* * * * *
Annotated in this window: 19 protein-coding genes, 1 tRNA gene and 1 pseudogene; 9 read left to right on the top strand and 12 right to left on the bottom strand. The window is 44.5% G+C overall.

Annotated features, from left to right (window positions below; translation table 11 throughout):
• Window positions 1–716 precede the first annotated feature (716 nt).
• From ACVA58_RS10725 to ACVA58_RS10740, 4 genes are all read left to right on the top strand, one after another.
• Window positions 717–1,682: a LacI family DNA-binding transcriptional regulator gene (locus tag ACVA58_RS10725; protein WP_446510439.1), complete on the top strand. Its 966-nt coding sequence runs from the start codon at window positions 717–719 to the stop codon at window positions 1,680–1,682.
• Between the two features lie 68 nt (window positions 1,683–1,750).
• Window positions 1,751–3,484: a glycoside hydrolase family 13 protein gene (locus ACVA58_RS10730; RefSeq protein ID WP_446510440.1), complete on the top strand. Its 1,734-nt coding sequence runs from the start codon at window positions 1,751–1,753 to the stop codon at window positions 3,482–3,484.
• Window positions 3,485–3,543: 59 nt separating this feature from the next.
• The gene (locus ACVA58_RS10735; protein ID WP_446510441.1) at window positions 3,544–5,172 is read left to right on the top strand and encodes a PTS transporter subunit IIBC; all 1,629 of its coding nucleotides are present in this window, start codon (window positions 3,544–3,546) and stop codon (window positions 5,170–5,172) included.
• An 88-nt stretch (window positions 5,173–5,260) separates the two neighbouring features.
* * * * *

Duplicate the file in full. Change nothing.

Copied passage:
Annotated in this window: 19 protein-coding genes, 1 tRNA gene and 1 pseudogene; 9 read left to right on the top strand and 12 right to left on the bottom strand. The window is 44.5% G+C overall.

Annotated features, from left to right (window positions below; translation table 11 throughout):
• Window positions 1–716 precede the first annotated feature (716 nt).
• From ACVA58_RS10725 to ACVA58_RS10740, 4 genes are all read left to right on the top strand, one after another.
• Window positions 717–1,682: a LacI family DNA-binding transcriptional regulator gene (locus tag ACVA58_RS10725; protein WP_446510439.1), complete on the top strand. Its 966-nt coding sequence runs from the start codon at window positions 717–719 to the stop codon at window positions 1,680–1,682.
• Between the two features lie 68 nt (window positions 1,683–1,750).
• Window positions 1,751–3,484: a glycoside hydrolase family 13 protein gene (locus ACVA58_RS10730; RefSeq protein ID WP_446510440.1), complete on the top strand. Its 1,734-nt coding sequence runs from the start codon at window positions 1,751–1,753 to the stop codon at window positions 3,482–3,484.
• Window positions 3,485–3,543: 59 nt separating this feature from the next.
• The gene (locus ACVA58_RS10735; protein ID WP_446510441.1) at window positions 3,544–5,172 is read left to right on the top strand and encodes a PTS transporter subunit IIBC; all 1,629 of its coding nucleotides are present in this window, start codon (window positions 3,544–3,546) and stop codon (window positions 5,170–5,172) included.
• An 88-nt stretch (window positions 5,173–5,260) separates the two neighbouring features.